NEW DELHI: Ahead of the Central Board of Secondary Education (CBSE) examinations for Class XII, which in the Indian context is a "do or die" situation for students, faulty evaluation and tabulation of answer sheets is a worry that cannot be discounted. TOI has highlighted in a series of reports how students are put to traumatic experiences because of mistakes in evaluation. Parents, students, education experts and even school principals feel that one lasting solution for this is to make the evaluated answer papers accessible in password protected digital format to all candidates.
One can imagine the ordeal of a teenager who is told he has obtained 58 marks in mathematics when in reality his effort has earned him 90. This is an example of an actual error, one of many due to shoddy evaluation or mark tabulation recorded year after year. Such a discrepancy in marks is almost criminal in an era when even half a percentage can rob a student of a seat in a desired college in a desired course in a university - and might well alter the course of the aspirant's academic destiny.
The stakeholders in school education are now veering to the idea of all answer scripts being available to students in digitised form.
After most school tests, students are given back their answer sheets - it is even mandatory in some institutions and parents are asked to sign them - so it is ironical that at a level where seeing the answer script actually makes a difference, they are afforded the chance only through a drawn-out, paid process. "Not everyone can afford to pay the extra amount. As it is the students already pay a good sum as examination fee," observed Yashwant Singh Negi, principal of Government Boys' Senior Secondary School, Ghitorni. A Class XII student pays Rs 1,230 as exam fees and an additional sum for any subject he may take up other than the prescribed five.
Though CBSE secretary Anurag Tripathi considered it unnecessary to give back the answer sheets, Negi explained why letting all students have access to their answers could lead to the eradication of the problem of errors - most of them due to sheer lack of diligence on the part of evaluators. "With children getting to see their papers, one can ensure the accountability of the teacher assessing the paper and make it easier to determine where the mistake occurred," he said. Rectifying wrongly assessed papers is a month-long process and entails costs for the students.
Ashok Agarwal, lawyer, Right to Education activist and head of the All India Parents' Association, was certain that a measure like this would increase transparency and put the examiners under pressure to be accurate. "If all answer papers are accessible, there will be a dramatic improvement in the evaluation process. It will be a deterrent to examiners who take evaluation in a nonserious manner," Agarwal said. TOI has reported instances of a few teachers taking the assessment lightly and making errors.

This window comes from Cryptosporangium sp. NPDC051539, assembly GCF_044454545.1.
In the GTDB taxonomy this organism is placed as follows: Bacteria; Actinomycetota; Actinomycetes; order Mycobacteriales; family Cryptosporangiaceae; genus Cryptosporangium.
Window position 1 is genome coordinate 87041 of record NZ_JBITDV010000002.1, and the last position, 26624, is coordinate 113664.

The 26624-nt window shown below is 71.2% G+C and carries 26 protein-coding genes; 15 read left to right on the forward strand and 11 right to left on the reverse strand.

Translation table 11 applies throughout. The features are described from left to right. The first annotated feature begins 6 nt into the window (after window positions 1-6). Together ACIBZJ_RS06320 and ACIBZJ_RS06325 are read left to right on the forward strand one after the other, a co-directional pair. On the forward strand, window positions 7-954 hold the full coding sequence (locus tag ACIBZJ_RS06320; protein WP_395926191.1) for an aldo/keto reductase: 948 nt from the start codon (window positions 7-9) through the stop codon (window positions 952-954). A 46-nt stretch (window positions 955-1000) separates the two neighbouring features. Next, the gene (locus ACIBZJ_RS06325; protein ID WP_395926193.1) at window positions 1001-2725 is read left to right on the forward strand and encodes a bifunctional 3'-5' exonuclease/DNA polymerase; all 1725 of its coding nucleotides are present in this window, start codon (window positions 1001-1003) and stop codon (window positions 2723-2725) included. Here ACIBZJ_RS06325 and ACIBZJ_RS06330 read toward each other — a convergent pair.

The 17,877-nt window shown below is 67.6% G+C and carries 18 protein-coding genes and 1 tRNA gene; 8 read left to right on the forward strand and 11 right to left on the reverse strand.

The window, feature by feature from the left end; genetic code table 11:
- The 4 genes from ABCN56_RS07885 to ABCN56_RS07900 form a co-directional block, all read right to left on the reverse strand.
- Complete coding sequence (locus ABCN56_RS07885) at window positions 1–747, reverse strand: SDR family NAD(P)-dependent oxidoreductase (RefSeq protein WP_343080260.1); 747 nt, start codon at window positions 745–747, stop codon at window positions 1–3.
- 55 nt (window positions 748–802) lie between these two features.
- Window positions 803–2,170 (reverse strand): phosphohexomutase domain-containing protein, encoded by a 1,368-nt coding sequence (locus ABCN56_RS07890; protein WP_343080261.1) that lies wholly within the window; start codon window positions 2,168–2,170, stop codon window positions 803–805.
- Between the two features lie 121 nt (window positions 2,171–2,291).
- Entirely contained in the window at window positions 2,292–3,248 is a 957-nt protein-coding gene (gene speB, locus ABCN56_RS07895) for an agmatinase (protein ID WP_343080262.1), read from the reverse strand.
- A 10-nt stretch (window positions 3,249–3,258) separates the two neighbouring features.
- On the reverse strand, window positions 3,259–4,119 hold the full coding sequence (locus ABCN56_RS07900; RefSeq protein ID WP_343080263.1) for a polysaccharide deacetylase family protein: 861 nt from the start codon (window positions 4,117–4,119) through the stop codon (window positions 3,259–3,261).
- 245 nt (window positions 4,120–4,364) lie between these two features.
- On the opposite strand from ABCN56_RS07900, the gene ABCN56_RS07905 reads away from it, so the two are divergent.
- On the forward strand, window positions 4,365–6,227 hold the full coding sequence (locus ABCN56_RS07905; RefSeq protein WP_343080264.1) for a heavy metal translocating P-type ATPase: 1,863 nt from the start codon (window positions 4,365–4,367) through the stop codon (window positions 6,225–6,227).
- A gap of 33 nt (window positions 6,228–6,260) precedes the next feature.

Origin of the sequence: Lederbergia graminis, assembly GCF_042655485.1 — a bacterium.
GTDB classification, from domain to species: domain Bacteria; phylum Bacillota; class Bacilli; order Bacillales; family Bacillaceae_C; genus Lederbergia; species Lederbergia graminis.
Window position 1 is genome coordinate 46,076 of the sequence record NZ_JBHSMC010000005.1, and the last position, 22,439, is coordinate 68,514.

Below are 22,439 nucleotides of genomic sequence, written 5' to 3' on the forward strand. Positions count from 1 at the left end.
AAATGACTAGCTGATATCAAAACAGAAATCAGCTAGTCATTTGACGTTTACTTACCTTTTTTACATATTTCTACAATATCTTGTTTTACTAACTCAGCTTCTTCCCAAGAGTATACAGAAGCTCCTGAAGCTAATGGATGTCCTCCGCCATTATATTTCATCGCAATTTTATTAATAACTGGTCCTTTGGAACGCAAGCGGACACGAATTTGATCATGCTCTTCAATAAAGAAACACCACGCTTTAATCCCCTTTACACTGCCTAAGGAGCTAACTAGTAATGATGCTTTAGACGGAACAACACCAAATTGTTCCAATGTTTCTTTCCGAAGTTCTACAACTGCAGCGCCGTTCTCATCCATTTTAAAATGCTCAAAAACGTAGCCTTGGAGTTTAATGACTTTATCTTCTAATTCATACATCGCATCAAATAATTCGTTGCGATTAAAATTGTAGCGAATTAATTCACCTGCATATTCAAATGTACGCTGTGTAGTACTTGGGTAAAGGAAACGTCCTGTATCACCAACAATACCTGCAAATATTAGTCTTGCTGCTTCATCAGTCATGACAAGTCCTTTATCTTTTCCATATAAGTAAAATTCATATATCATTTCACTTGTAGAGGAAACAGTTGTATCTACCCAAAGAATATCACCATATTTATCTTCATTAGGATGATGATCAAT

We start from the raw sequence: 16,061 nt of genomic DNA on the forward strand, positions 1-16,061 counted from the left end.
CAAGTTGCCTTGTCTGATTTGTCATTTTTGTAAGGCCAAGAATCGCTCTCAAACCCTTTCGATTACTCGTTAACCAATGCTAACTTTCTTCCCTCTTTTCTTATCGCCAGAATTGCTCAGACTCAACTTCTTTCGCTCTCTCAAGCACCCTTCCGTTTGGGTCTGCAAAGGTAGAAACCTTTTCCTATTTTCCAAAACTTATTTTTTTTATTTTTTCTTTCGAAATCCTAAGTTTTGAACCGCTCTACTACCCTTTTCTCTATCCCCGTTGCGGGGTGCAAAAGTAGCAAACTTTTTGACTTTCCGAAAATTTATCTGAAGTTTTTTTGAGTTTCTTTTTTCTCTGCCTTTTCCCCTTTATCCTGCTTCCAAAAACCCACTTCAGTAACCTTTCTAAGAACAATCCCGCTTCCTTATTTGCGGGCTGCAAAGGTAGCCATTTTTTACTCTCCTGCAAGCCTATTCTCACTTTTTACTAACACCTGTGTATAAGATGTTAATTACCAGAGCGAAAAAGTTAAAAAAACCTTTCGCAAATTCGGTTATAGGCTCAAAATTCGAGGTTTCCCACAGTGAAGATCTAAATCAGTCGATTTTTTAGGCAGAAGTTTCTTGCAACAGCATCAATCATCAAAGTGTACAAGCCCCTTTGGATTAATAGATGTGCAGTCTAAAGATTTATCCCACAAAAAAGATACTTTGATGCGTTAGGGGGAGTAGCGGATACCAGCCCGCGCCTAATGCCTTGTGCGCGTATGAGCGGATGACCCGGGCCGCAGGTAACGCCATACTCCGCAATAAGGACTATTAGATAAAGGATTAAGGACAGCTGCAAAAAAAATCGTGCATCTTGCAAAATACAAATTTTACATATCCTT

Even paper evaluators feel answer sheets can be given back, benefiting students and making the assessment process more robust.
"Though digitising lakhs of papers can be a tedious process, it isn't impossible," said a Hindi teacher. "Once the system is created, thing will gradually fall in place." CBSE, however, considers this a waste of resources. According to secretary Tripathi, every year around 30 lakh students take the Board exam and just over a lakh apply for verification of marks. "Based on that, we believe that 29 lakh students and their parents are satisfied with the evaluation. Therefore, to give out the photocopies in physical form or in digital form to all the 30 lakh students will be a wasteful exercise that costs crores of rupees," Tripathi argued.
However, the precedent exists. According to an evaluator, three-four years ago, CBSE had uploaded the answer scripts of the economics and English papers online after the evaluation was done "on screen". Another teacher, who has been part of the evaluation process for over a decade, confirmed this and wondered, "Why was this discontinued? The two papers demonstrate that the possibility of making all answer scripts available in digital format to the students can be explored." Besides, CBSE can start the process with just the Class XII exams that 11.5 lakh students sit for and over time extend it to Class X. As for resources, even at the moment, extrapolating the figures show that CBSE earns a profit through the verification process.
Students too are on the same page. Abhay Dubey, a Class XII student in Delhi Public School, RK Puram, was all for a system that allowed students to see their papers without paying for it. "We know how we have performed and expect a certain percentage. When we get lower than that, we would like to see our answer papers, even if to satisfy ourselves," he said. "But many hesitate to do this because everyone knows how costly and lengthy the process is."
Another student, Sanya Kapoor of Amity International, remonstrated against the time it currently took for the re-evaluation. "I remember a few students had to approach court last year after they had trouble getting admission in colleges because they didn't have their final marks at the time. Why should students suffer for no fault of theirs?" Kapoor asked.
As the exam dates approach, the board recently sent an advisory to parents. The Prime Minister similarly took up exams as the theme for a special Pariksha pe Charcha. These exams, undoubtedly, can be life changing and require such counselling. Then why deprive the students of the basic advantage of seeing their marked answer sheets?